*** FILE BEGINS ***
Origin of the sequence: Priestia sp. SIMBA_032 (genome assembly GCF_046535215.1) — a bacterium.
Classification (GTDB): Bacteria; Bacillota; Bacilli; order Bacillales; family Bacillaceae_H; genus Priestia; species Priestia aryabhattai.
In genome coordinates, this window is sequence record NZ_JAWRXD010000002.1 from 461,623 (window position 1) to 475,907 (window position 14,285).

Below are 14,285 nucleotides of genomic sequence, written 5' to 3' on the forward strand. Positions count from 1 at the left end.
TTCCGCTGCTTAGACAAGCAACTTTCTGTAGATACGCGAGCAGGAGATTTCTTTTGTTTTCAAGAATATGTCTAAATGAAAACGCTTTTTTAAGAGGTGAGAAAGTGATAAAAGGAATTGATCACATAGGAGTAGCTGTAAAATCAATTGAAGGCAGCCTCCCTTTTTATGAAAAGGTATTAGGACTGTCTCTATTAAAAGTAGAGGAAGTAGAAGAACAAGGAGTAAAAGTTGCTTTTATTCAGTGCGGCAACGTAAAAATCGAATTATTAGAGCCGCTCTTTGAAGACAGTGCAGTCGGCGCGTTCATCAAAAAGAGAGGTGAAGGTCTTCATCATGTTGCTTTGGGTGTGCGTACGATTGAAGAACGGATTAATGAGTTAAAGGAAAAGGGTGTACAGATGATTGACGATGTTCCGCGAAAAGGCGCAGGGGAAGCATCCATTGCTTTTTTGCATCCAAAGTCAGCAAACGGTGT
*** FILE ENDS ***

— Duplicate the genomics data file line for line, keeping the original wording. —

Origin of the sequence: Priestia sp. SIMBA_032 (genome assembly GCF_046535215.1) — a bacterium.
Classification (GTDB): Bacteria; Bacillota; Bacilli; order Bacillales; family Bacillaceae_H; genus Priestia; species Priestia aryabhattai.
In genome coordinates, this window is sequence record NZ_JAWRXD010000002.1 from 461,623 (window position 1) to 475,907 (window position 14,285).

Below are 14,285 nucleotides of genomic sequence, written 5' to 3' on the forward strand. Positions count from 1 at the left end.
TTCCGCTGCTTAGACAAGCAACTTTCTGTAGATACGCGAGCAGGAGATTTCTTTTGTTTTCAAGAATATGTCTAAATGAAAACGCTTTTTTAAGAGGTGAGAAAGTGATAAAAGGAATTGATCACATAGGAGTAGCTGTAAAATCAATTGAAGGCAGCCTCCCTTTTTATGAAAAGGTATTAGGACTGTCTCTATTAAAAGTAGAGGAAGTAGAAGAACAAGGAGTAAAAGTTGCTTTTATTCAGTGCGGCAACGTAAAAATCGAATTATTAGAGCCGCTCTTTGAAGACAGTGCAGTCGGCGCGTTCATCAAAAAGAGAGGTGAAGGTCTTCATCATGTTGCTTTGGGTGTGCGTACGATTGAAGAACGGATTAATGAGTTAAAGGAAAAGGGTGTACAGATGATTGACGATGTTCCGCGAAAAGGCGCAGGGGAAGCATCCATTGCTTTTTTGCATCCAAAGTCAGCAAACGGTGT